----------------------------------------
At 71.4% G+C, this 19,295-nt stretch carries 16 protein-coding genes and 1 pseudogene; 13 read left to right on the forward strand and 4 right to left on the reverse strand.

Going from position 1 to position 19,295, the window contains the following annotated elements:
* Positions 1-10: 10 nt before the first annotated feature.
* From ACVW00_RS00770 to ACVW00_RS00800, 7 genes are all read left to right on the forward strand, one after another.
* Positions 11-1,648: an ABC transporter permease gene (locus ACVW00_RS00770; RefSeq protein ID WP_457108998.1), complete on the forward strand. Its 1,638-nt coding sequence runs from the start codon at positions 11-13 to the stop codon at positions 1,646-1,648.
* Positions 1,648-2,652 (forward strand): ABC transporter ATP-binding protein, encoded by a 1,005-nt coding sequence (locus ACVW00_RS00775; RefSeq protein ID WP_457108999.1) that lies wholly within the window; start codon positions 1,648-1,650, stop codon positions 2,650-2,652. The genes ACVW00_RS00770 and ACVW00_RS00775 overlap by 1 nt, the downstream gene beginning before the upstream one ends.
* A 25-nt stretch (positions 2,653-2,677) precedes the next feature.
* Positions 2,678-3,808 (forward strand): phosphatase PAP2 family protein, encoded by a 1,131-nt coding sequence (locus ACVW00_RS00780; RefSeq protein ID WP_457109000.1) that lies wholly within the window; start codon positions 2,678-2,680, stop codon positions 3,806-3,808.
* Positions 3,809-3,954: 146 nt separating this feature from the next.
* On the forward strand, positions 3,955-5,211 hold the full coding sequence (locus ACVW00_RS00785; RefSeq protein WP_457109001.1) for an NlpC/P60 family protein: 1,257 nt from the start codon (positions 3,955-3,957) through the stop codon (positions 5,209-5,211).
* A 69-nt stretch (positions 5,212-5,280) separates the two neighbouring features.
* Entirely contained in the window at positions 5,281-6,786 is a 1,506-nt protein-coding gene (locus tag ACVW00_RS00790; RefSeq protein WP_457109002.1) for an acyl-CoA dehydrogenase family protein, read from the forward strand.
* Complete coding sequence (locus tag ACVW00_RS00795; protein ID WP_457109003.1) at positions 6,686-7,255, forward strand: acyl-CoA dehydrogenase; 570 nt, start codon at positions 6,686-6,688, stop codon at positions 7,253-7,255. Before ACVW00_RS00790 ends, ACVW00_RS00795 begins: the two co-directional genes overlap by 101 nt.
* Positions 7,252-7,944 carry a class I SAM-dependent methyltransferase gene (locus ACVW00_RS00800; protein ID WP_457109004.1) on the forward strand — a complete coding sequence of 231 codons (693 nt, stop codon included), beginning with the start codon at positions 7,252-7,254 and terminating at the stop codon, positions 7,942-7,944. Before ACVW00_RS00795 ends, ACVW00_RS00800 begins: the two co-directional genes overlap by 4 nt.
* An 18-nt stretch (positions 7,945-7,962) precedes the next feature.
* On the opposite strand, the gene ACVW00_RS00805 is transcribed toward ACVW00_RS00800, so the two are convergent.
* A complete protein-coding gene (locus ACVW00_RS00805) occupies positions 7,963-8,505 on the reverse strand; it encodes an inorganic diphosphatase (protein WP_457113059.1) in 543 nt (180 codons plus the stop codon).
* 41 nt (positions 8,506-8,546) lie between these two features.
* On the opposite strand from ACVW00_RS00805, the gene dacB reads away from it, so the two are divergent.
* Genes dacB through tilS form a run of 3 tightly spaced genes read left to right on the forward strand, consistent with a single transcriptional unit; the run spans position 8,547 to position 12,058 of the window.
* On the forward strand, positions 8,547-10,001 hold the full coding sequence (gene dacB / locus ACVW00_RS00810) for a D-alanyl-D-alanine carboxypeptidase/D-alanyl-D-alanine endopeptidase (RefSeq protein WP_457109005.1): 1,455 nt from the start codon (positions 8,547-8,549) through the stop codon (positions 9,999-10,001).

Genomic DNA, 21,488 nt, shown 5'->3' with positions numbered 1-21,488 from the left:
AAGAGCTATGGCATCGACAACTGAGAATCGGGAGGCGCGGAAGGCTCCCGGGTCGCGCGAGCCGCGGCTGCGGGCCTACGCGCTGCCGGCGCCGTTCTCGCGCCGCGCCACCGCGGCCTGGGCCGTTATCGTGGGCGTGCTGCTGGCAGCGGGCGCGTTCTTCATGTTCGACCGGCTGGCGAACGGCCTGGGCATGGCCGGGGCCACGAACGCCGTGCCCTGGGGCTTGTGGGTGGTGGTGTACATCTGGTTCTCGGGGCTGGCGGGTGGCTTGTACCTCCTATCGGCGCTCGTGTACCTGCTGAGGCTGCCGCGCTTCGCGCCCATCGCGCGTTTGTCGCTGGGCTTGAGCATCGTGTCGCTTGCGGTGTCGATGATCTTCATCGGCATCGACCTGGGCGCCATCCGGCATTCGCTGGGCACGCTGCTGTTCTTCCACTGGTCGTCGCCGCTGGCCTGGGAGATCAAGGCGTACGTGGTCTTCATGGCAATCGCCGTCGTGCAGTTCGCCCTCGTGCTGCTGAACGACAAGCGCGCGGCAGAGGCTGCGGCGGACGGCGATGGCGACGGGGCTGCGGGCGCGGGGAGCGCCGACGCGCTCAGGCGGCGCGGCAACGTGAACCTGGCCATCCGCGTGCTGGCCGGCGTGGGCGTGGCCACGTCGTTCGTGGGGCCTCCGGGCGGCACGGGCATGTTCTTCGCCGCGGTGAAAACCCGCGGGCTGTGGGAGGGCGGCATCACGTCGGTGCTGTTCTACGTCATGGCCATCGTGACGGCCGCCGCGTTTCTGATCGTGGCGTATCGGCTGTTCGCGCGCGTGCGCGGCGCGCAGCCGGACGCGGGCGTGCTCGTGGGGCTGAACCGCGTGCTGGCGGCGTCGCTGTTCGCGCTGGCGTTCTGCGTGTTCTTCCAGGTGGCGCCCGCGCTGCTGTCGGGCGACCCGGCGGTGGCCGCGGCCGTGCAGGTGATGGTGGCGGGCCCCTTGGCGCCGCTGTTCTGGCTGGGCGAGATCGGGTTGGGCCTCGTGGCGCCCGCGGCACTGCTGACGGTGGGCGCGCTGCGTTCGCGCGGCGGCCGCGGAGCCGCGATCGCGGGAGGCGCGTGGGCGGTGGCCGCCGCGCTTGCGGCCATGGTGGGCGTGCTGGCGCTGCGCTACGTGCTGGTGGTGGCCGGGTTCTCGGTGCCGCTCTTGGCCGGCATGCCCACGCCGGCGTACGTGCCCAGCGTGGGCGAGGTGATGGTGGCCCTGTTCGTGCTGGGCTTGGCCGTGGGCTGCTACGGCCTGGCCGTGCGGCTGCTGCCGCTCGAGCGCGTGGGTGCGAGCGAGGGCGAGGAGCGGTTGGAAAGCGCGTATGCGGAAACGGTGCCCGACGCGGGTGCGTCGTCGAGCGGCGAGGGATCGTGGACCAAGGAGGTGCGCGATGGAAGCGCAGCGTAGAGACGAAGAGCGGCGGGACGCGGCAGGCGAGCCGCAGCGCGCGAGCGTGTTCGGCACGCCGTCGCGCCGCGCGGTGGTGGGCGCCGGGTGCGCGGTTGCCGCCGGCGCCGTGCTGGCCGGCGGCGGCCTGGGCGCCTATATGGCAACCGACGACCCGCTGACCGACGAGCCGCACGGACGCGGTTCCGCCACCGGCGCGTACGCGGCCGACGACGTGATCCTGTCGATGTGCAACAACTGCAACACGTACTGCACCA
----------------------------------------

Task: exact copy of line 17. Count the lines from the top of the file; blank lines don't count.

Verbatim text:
* A complete protein-coding gene (locus ACVW00_RS00805) occupies positions 7,963-8,505 on the reverse strand; it encodes an inorganic diphosphatase (protein WP_457113059.1) in 543 nt (180 codons plus the stop codon).